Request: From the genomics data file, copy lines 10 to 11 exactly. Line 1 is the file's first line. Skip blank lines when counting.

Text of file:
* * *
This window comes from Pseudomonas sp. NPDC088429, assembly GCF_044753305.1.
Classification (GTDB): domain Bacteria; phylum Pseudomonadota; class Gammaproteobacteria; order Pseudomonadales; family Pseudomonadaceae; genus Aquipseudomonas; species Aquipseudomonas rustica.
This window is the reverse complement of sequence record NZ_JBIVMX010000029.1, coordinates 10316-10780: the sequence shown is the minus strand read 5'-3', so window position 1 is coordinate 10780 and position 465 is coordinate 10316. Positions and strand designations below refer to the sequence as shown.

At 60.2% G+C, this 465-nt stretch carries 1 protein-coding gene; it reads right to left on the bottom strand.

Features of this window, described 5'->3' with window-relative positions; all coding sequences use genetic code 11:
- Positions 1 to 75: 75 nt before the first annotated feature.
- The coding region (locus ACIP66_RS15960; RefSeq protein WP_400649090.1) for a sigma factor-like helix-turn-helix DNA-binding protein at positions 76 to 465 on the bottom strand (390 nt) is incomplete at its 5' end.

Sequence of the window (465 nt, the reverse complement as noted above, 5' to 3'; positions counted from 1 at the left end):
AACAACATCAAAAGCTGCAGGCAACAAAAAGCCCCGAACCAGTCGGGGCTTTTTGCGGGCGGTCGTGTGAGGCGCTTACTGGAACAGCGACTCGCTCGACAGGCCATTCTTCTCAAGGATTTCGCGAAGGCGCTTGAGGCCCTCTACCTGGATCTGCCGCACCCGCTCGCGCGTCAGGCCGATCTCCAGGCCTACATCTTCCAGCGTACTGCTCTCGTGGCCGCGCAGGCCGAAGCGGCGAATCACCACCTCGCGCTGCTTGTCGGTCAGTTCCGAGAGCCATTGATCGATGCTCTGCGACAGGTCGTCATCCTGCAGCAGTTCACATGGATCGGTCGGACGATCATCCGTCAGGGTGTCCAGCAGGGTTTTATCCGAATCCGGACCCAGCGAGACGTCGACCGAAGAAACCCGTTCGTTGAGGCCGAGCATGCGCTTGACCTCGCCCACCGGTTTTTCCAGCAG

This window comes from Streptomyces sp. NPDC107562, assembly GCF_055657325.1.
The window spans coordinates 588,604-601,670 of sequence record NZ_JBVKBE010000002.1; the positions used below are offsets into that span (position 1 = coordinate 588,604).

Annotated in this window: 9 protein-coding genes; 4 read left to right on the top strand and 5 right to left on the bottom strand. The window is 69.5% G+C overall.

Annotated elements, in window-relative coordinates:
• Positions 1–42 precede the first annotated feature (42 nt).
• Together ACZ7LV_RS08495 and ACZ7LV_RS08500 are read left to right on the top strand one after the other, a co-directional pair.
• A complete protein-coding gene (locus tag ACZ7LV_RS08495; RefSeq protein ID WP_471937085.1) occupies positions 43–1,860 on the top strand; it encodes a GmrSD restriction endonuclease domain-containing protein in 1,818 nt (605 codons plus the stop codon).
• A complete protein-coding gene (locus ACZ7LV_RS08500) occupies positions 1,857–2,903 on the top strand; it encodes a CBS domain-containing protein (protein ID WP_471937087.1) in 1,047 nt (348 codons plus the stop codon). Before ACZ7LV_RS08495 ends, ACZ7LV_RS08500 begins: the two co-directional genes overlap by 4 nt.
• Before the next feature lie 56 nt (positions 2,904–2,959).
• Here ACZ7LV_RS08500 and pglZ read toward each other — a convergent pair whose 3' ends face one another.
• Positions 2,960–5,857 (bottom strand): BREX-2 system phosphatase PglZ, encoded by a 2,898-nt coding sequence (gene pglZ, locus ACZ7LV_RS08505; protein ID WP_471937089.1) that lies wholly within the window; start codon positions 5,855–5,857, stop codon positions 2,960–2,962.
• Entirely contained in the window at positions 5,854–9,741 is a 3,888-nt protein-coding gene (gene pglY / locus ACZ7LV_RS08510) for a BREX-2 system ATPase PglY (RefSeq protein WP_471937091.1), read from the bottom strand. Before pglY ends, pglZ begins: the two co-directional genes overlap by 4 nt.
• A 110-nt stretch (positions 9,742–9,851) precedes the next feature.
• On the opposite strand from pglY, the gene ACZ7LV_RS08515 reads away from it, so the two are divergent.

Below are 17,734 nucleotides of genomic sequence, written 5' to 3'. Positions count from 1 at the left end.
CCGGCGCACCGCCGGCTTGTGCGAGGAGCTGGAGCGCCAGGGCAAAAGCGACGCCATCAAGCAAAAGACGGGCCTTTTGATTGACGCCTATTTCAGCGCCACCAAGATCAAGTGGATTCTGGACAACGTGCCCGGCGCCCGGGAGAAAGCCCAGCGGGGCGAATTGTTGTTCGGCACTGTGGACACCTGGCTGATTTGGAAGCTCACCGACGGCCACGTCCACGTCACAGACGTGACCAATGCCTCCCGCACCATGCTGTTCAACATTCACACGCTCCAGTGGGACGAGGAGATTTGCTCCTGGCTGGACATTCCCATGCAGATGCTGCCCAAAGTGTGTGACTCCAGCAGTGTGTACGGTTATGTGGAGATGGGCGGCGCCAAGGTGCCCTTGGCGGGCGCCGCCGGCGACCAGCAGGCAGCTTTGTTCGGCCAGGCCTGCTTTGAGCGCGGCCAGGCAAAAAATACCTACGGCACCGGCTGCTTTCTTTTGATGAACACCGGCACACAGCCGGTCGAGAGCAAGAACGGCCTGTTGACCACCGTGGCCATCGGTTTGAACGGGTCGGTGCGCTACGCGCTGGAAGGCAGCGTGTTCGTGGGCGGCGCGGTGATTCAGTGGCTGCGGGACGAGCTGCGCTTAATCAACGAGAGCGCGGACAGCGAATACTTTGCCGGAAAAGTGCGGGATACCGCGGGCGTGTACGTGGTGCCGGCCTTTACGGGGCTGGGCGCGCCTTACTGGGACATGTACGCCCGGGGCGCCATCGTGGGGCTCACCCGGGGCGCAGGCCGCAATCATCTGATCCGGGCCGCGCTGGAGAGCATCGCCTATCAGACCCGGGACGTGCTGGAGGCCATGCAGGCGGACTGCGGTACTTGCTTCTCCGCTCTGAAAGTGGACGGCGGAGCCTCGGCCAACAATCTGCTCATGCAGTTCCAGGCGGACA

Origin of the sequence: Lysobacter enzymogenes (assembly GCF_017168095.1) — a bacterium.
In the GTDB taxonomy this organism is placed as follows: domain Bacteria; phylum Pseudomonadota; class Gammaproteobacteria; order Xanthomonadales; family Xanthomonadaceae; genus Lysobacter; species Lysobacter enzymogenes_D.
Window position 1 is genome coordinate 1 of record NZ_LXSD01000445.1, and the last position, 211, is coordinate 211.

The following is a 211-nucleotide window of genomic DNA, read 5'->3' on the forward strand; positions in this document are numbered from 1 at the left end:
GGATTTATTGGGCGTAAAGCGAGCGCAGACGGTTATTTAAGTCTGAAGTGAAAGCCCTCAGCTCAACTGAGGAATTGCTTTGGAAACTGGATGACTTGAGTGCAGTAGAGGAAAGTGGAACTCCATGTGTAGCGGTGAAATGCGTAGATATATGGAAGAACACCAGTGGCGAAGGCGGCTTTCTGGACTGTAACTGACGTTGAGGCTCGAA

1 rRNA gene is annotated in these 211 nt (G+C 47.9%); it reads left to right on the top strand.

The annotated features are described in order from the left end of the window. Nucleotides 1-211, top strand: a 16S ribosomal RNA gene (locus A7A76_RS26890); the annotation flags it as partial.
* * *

This window comes from Streptomyces sp. NPDC107562, assembly GCF_055657325.1.
The window spans coordinates 588,604-601,670 of sequence record NZ_JBVKBE010000002.1; the positions used below are offsets into that span (position 1 = coordinate 588,604).